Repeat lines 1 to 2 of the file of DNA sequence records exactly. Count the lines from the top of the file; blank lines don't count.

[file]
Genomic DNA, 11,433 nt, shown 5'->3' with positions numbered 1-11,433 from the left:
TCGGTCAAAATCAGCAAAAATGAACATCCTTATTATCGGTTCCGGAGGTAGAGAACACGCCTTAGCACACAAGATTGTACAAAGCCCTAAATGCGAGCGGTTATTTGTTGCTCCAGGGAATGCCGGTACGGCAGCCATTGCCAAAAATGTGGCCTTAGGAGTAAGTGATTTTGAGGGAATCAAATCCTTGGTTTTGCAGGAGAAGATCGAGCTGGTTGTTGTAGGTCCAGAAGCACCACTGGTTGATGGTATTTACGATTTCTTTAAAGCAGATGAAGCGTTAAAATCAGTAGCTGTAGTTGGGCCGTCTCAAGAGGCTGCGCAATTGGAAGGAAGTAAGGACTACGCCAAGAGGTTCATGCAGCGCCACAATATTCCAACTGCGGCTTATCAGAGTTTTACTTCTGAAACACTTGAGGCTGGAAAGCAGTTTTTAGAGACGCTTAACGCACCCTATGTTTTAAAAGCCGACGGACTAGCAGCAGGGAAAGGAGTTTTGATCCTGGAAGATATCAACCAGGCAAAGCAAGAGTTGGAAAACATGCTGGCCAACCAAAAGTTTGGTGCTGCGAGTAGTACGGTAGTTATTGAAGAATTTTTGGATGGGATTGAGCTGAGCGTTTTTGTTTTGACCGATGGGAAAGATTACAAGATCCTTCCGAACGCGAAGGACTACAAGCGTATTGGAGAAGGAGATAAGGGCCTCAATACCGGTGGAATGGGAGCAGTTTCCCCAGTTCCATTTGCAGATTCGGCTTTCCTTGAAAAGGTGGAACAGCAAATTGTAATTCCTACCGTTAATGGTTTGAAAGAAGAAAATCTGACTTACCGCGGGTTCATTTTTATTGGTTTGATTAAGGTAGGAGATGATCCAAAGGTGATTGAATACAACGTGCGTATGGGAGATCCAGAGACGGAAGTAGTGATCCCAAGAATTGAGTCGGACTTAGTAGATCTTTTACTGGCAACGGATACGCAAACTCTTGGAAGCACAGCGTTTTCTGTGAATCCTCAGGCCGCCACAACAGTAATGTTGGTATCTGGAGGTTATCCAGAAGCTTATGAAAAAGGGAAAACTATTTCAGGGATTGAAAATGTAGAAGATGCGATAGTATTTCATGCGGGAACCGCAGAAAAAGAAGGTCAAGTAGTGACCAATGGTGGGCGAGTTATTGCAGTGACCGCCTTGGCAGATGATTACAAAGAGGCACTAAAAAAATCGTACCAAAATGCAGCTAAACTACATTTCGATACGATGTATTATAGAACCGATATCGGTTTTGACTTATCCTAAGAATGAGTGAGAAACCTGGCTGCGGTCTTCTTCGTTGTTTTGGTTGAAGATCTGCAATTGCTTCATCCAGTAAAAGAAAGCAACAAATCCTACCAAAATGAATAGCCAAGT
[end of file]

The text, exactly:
Genomic DNA, 11,433 nt, shown 5'->3' with positions numbered 1-11,433 from the left:
TCGGTCAAAATCAGCAAAAATGAACATCCTTATTATCGGTTCCGGAGGTAGAGAACACGCCTTAGCACACAAGATTGTACAAAGCCCTAAATGCGAGCGGTTATTTGTTGCTCCAGGGAATGCCGGTACGGCAGCCATTGCCAAAAATGTGGCCTTAGGAGTAAGTGATTTTGAGGGAATCAAATCCTTGGTTTTGCAGGAGAAGATCGAGCTGGTTGTTGTAGGTCCAGAAGCACCACTGGTTGATGGTATTTACGATTTCTTTAAAGCAGATGAAGCGTTAAAATCAGTAGCTGTAGTTGGGCCGTCTCAAGAGGCTGCGCAATTGGAAGGAAGTAAGGACTACGCCAAGAGGTTCATGCAGCGCCACAATATTCCAACTGCGGCTTATCAGAGTTTTACTTCTGAAACACTTGAGGCTGGAAAGCAGTTTTTAGAGACGCTTAACGCACCCTATGTTTTAAAAGCCGACGGACTAGCAGCAGGGAAAGGAGTTTTGATCCTGGAAGATATCAACCAGGCAAAGCAAGAGTTGGAAAACATGCTGGCCAACCAAAAGTTTGGTGCTGCGAGTAGTACGGTAGTTATTGAAGAATTTTTGGATGGGATTGAGCTGAGCGTTTTTGTTTTGACCGATGGGAAAGATTACAAGATCCTTCCGAACGCGAAGGACTACAAGCGTATTGGAGAAGGAGATAAGGGCCTCAATACCGGTGGAATGGGAGCAGTTTCCCCAGTTCCATTTGCAGATTCGGCTTTCCTTGAAAAGGTGGAACAGCAAATTGTAATTCCTACCGTTAATGGTTTGAAAGAAGAAAATCTGACTTACCGCGGGTTCATTTTTATTGGTTTGATTAAGGTAGGAGATGATCCAAAGGTGATTGAATACAACGTGCGTATGGGAGATCCAGAGACGGAAGTAGTGATCCCAAGAATTGAGTCGGACTTAGTAGATCTTTTACTGGCAACGGATACGCAAACTCTTGGAAGCACAGCGTTTTCTGTGAATCCTCAGGCCGCCACAACAGTAATGTTGGTATCTGGAGGTTATCCAGAAGCTTATGAAAAAGGGAAAACTATTTCAGGGATTGAAAATGTAGAAGATGCGATAGTATTTCATGCGGGAACCGCAGAAAAAGAAGGTCAAGTAGTGACCAATGGTGGGCGAGTTATTGCAGTGACCGCCTTGGCAGATGATTACAAAGAGGCACTAAAAAAATCGTACCAAAATGCAGCTAAACTACATTTCGATACGATGTATTATAGAACCGATATCGGTTTTGACTTATCCTAAGAATGAGTGAGAAACCTGGCTGCGGTCTTCTTCGTTGTTTTGGTTGAAGATCTGCAATTGCTTCATCCAGTAAAAGAAAGCAACAAATCCTACCAAAATGAATAGCCAAGT